An example concession would be to give tax breaks to American corporations to invest in ASEAN. That money will have to come from some where. The U.S. government is smart enough to not make this a zero sum thing. Meaning, it would be foolish to cut back expansion in China (at the risk of loosing market share) and divert investment to ASEAN. So, the public would pony up the funds some how for TPP.

  16. November 16th, 2011 at 14:15 | #16

    I should add, the TPP is likely a good thing. I think more trade and less protectionism are generally better. The bizarre thing is that the only thing that could rally American public support seems to be threat and security.

  17. November 17th, 2011 at 11:37 | #17

    @YinYang #16

    I should add, the TPP is likely a good thing. I think more trade and less protectionism are generally better.

    Here is where I’d like to differ a little.

    The TPP “free trade” zone is basically a negotiated trade zone. The “Free” doesn’t mean anything, except to the extent that certain trade rules relegated to individual nations are now replaced by the trade zone rules.

    Whether those zones are truly “free” or not (i.e. fair or not to all participants) depends on the negotiation strengths of the parties.

    The WTO is a trade “zone” if you will that – for many developing nations – favor the “rich.” The requirements of “intellectual property,” capital protection, demand for Western style laws and rules and standards, etc. all can be argued to rob the poor at the expense of the rich (ok, that’s a political statement. Fair or not, it is a statement that many in the 3rd world do subscribe to).

    Same here with TPP. Even if the U.S. does succeed in creating a TPP, and many Asian nations sign up, it does not mean necessarily that it will benefit the Asian nations and U.S. equally. I am not asking for fairness in results, but to note that the system may be biased structurally from the first place.

    If you look at colonialism, it is about creating a sort of trade zones also – for the mother country and the colonies. The opium war is arguably about creating a “free trade” (at least “freer trade”) zone between European powers and China.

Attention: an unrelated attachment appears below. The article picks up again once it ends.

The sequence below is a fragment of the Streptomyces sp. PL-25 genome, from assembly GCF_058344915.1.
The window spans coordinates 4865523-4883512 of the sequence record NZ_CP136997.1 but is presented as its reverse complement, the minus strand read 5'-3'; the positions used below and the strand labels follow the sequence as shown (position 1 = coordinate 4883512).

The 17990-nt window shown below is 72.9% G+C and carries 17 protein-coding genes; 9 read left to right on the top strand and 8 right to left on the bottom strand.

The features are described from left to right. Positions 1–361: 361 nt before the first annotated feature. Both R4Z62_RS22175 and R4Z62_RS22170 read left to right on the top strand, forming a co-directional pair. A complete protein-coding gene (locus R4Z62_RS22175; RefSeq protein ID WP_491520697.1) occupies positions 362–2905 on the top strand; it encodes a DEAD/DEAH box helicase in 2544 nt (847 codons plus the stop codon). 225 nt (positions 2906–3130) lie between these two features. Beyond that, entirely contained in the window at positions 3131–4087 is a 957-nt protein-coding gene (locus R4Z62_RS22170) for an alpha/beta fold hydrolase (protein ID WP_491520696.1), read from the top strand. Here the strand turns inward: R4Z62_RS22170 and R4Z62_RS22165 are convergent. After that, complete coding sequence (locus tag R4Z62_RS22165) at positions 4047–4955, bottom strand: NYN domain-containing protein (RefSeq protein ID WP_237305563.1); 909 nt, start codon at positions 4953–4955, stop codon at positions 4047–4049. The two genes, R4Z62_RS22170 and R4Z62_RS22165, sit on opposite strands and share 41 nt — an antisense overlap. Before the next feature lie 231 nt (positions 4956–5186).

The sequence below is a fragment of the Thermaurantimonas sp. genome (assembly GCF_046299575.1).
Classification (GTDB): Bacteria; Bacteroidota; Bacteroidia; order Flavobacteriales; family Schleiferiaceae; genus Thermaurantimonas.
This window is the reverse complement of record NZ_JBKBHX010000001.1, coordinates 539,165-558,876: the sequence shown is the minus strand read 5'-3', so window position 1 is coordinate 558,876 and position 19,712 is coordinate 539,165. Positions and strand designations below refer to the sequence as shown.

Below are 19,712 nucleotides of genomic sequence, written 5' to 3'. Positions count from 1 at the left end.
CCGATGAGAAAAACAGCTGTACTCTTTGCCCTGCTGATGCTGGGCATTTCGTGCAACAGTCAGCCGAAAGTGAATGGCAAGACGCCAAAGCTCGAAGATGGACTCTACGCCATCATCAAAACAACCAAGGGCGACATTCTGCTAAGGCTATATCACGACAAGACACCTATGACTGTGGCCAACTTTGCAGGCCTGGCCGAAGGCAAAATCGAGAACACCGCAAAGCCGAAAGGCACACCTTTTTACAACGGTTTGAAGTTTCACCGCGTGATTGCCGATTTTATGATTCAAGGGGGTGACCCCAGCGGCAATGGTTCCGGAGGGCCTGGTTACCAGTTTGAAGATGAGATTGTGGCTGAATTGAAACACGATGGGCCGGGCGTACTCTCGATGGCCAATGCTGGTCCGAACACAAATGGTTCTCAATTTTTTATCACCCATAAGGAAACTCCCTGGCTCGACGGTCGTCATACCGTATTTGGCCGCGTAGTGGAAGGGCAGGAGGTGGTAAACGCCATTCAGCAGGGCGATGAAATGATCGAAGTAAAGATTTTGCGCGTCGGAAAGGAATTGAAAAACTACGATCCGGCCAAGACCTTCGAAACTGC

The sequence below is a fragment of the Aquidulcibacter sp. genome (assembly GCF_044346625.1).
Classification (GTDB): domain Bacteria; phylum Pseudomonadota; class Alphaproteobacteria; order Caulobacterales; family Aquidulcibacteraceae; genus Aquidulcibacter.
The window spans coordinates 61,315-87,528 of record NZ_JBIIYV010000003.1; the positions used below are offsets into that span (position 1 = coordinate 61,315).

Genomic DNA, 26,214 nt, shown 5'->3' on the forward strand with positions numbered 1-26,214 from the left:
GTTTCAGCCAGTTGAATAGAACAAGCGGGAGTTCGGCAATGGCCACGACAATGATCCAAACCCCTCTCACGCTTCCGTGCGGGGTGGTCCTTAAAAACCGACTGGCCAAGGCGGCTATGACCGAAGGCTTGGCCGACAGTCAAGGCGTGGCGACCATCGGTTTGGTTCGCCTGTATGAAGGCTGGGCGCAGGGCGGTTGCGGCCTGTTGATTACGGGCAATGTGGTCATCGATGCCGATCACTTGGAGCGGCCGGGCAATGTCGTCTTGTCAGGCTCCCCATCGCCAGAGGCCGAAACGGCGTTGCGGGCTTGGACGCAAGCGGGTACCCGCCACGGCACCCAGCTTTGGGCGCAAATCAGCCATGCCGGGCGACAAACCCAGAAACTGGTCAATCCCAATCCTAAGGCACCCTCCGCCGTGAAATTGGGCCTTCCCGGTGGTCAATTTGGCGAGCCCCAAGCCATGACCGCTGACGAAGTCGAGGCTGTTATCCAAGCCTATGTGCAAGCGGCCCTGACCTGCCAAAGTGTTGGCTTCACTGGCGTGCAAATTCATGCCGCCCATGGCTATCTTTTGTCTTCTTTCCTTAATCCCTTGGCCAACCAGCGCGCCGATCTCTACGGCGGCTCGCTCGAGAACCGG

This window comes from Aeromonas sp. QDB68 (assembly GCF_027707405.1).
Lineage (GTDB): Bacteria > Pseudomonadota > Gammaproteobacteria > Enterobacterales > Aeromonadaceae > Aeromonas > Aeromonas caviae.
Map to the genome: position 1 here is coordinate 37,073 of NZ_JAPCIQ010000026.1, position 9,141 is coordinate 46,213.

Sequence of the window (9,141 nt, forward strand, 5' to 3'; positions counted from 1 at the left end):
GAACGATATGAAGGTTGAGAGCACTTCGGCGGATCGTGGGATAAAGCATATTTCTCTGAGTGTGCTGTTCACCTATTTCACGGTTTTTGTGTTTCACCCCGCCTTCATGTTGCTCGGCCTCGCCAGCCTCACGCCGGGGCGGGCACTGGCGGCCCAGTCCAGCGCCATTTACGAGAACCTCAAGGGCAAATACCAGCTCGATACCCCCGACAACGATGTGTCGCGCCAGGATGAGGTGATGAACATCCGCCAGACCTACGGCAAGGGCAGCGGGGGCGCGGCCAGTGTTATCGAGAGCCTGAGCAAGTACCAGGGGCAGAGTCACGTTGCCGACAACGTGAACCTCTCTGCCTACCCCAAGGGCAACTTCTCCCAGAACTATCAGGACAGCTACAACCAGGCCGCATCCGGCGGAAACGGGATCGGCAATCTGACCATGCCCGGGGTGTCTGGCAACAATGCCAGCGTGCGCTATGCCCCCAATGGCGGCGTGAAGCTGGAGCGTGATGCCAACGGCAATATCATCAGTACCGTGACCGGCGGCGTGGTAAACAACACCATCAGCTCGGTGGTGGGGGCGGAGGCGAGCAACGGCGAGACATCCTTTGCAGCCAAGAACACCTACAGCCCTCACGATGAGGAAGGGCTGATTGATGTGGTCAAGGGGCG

So I will beg to differ. Just because a nation wants more “trade” and less “protectionism” doesn’t mean anything. Now in today’s globalization context, maybe trade is better than protectionism. China’s trade, in particular, has benefited the world tremendously.

    But that context needs to be carefully scrutinized. Western powers have already distorted trade by demanding so much of its rules to be international rules. As the U.S. mixes militarism with trade, if we are not careful, international trade – U.S. style – can yet become (maybe it already is) another tool of global suppression…

  18. November 17th, 2011 at 12:20 | #18

    I agree with your points.

    I guess at this point I mainly don’t think the U.S. having that much leverage so that when the TPP is done, it would be completely stacked against the other members favor. ASEAN could continue to trade more with China or with Japan or EU.

    TPP has to have its own merits in the context of ASEAN+China, WTO, and other ASEAN trade relations.

    China’s trade with Latin America is expanding rapidly too.

    So, I think the U.S. is alarmed and are trying to catch up in the area of trade.

    U.S. already enjoys a big competitive advantage across the board – cheaper oil, and a lot of it through militarism.

  19. scl
    November 17th, 2011 at 12:41 | #19

    More free trade treaty means more outsourcing from the US, not a good thing for US labor, only good for multinationals.

  20. raventhorn
    November 17th, 2011 at 16:15 | #20

    US government officially begin to discriminate against Chinese companies in the name of “national security”.

    Hey, If Corporations are “people”, then Huawei and ZTE might be the next Wen Ho Lee, right?!


  21. zack
    November 17th, 2011 at 22:16 | #21

    China should take the US to the WTO over protectionist policies and discrimination;

    i also note with no small sense of irony that Congress is on the verge of passing internet censorship laws; i wonder where hilary clinton is when she’s on about her bullshit about “internet freedom”?
    you’d think she’d preach to the ppl who need it most-at home.

  22. raventhorn
    November 18th, 2011 at 07:09 | #22


    If we are to follow the line of Ms. Clinton’s “freedom”, then what is US Congress all getting paranoid about?

    Huawei and ZTE don’t work for US national security agencies.

    Bottomline, what is US hiding?

    All the talk of nebulous “national security” with no specifics of what Huawei and ZTE are actually “stealing”, brings in mind “censorship”, Not merely that, but “Preemptive censorship”, the worst kind of “censorship”.